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Vote for policies that:

  • will give an increase in public house stock
  • narrow the target group for who is eligible for a first home owners grant
  • support initiatives and incentives that result in affordable and sustainable housing.

The COMMON GOOD essentially means that EVERYONE has relatively easy access to what they need to live a fully human life - that is, to achieve their potential as human beings. It is absolutely evident that in Australia in 2004, thousands of Australians are denied an essential element of being able to achieve their full potential - namely -

safe, affordable and appropriate housing.

On the one hand we have had an extraordinary housing boom and on the other hand we have seen a significant decline in public housing and affordable housing.

The market and government are not serving the COMMON GOOD.

Increase in Public Housing Stock

What is the problem?

A substantial shift in housing support has taken place over the past decade away from the supply of low-cost public and community housing towards “in the pocket” financial assistance. The thinking behind this move has been to give low-income people rent assistance so that they can find suitable housing on the private rental market. In the ten years to 2003-04, Commonwealth spending on rent assistance has increased by 7% in real terms, while base grant funding to the States for low-cost housing has decreased by 54% - on top of a 25% fall in the ten years prior to that.

This decline in Government funding has come despite the fact that a number of inquiries, including the 1993 Industry Commission Report on Public Housing, have demonstrated conclusively that capital expenditure on public housing is the most cost-effective way of increasing access to affordable housing.

In fact, the strategy of forcing people into the private rental market is not working. Low-rent homes are increasingly difficult to find because landlords cannot get a good enough return on them. This is especially true in areas where jobs are available. When rents are increased to counter this, the houses are beyond the means of low-income people, even with rent assistance. People in the lowest 20% of incomes who are in the private rental market are paying up to 66% of their income in rent. They commonly go without food, clothing, heating, etc. to keep a roof over their heads. Into this low-income category come some of the most marginalised groups in our society – young people, elderly people, Indigenous Australians and single parents.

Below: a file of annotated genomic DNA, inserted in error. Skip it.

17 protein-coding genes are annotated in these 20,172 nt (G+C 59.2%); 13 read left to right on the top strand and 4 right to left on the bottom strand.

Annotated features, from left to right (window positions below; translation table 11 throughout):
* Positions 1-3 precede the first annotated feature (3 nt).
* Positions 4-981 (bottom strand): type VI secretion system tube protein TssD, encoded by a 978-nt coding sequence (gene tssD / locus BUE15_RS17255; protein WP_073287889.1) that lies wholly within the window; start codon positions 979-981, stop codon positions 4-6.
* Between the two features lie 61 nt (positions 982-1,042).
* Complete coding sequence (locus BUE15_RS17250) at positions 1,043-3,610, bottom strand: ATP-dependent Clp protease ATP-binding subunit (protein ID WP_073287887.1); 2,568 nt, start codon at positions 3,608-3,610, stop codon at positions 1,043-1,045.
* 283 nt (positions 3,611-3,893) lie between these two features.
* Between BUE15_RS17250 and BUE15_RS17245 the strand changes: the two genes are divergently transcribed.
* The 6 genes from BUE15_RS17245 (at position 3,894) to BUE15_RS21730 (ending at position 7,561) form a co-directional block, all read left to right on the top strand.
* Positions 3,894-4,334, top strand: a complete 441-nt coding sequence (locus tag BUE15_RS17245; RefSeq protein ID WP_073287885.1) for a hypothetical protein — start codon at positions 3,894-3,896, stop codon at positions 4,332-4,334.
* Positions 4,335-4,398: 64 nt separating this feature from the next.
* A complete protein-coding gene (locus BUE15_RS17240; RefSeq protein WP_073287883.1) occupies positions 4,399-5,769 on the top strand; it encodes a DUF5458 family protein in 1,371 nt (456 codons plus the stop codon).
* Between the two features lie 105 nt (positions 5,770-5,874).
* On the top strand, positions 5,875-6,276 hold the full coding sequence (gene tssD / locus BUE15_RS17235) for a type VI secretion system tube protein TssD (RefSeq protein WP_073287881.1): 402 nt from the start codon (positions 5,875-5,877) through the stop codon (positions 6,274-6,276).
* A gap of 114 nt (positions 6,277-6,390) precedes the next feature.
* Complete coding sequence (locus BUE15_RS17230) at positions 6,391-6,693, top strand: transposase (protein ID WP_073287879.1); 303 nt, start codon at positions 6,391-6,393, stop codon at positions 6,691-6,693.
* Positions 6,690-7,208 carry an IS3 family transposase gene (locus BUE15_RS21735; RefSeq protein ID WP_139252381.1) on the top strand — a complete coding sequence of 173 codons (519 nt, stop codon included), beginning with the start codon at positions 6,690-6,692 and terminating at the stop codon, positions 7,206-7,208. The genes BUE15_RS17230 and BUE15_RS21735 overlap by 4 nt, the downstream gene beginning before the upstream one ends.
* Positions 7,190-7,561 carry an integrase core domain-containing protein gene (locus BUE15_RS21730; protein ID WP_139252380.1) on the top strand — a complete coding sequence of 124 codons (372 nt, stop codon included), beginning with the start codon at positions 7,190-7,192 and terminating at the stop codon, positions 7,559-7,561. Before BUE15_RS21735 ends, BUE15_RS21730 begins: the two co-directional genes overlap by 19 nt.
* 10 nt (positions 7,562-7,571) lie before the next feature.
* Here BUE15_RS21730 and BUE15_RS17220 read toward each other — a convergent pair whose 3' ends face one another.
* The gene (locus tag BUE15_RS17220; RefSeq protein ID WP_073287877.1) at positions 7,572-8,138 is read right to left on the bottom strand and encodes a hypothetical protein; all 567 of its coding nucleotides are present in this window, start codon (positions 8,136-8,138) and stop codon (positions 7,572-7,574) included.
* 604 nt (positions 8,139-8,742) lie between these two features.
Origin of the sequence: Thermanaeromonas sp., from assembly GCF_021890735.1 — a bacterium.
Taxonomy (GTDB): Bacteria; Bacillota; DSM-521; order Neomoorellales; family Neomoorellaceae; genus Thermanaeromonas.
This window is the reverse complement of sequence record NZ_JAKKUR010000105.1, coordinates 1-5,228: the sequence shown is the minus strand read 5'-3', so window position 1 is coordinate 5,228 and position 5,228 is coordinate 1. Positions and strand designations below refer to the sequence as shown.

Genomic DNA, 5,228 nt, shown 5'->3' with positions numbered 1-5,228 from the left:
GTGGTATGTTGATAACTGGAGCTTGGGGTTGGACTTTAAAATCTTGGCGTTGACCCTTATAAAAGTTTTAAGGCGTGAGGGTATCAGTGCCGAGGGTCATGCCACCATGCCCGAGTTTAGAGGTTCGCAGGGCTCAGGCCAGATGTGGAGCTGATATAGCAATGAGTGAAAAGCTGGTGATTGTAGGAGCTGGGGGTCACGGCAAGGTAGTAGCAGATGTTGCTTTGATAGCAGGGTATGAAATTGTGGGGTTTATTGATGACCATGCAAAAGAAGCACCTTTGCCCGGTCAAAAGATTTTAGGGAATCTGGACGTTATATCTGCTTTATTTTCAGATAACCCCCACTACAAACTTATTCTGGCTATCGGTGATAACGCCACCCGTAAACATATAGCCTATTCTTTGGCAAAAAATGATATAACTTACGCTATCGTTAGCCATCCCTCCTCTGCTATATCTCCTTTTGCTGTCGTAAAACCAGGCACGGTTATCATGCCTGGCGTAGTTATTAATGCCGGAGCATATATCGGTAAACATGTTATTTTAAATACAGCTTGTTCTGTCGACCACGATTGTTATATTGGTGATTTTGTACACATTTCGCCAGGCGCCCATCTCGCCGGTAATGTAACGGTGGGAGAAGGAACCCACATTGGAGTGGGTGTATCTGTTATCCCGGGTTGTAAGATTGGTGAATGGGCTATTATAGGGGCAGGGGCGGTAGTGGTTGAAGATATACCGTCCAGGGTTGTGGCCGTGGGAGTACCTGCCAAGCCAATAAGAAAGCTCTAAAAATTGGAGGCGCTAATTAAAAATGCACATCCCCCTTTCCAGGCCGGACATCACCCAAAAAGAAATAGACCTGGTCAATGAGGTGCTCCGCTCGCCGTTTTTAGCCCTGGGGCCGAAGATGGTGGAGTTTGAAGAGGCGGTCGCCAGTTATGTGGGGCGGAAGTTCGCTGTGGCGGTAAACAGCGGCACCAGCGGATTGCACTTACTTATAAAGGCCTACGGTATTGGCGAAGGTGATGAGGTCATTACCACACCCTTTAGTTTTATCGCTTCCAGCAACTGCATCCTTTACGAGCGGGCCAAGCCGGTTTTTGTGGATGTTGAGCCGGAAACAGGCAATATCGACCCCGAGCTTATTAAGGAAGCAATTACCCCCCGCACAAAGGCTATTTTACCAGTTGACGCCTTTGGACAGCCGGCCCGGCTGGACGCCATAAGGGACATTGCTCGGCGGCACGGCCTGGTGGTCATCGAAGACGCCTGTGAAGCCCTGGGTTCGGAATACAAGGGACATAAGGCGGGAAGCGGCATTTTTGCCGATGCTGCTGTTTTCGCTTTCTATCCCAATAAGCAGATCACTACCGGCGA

In addition to those suffering extreme housing stress in the private rental market, there are also some 200,000 people who are in boarding houses and caravan parks as well as more than 100,000 who are homeless on any given night.

What is SAO calling for?

SAO is calling for an increase in Commonwealth funding devoted to the provision of low-cost public housing.

First Home Owners Grant

What is the problem?

The First Home Owners Grant (FHOG) was introduced in 2000 to head off a downturn in the Australian economy. The idea was to stimulate the building industry. The strategy was partially successful in that it did help to kick-start the economy. But it also had side effects. Many grants went to higher-income households who simply brought forward their house purchase and who bought existing houses rather than building. The added demand for houses served to increase house prices, with the result that housing became less affordable.

The FHOG is available to all citizens or permanent residents who are purchasing or building their first home in Australia. It is a one-off grant of $7,000. The grant does not take into account the income of the applicant, the price of the home or whether the applicants own property overseas.

What is SAO calling for?

The SAO is calling for the FHOG to be available only to families earning below the median income and for dwellings below the median housing price in the area.

Affordable and Sustainable Housing

What is the problem?

Housing affordability is now at its worst-ever level according to a National Summit on Housing held in June 2004. Average house prices relative to incomes have almost doubled in the past ten years. The number of first home buyers has halved since 2001 and their share of new home loans has fallen from over 30% to under 20%.

It’s just as serious for renters. In 2001 less than ten percent of low-income households could afford to rent a three bedroom house in Sydney, Melbourne or Adelaide. The situation in Brisbane was less serious at that time but median rents increased in Brisbane by 15% in the year to December 2003 as part of the local housing boom. Opportunities to rent public housing have fallen by about 20 percent in the past decade.

At the low-income end of the scale, the situation is at crisis point. More than 1.5 million people – three-quarters of a million families – are paying more than 30% of their income in rent. Over 100,000 people are homeless every night.

What is SAO calling for?

SAO is calling on candidates to support the range of measures designed to increase housing affordability, among them:

  • The building of more affordable housing, possibly using some model of government/private sector cooperation.
  • More support for people on low incomes who have bought their own homes.
  • The extension of the rental assistance scheme to cover all those in housing stress.

Some helpful links on the issue of Housing

 

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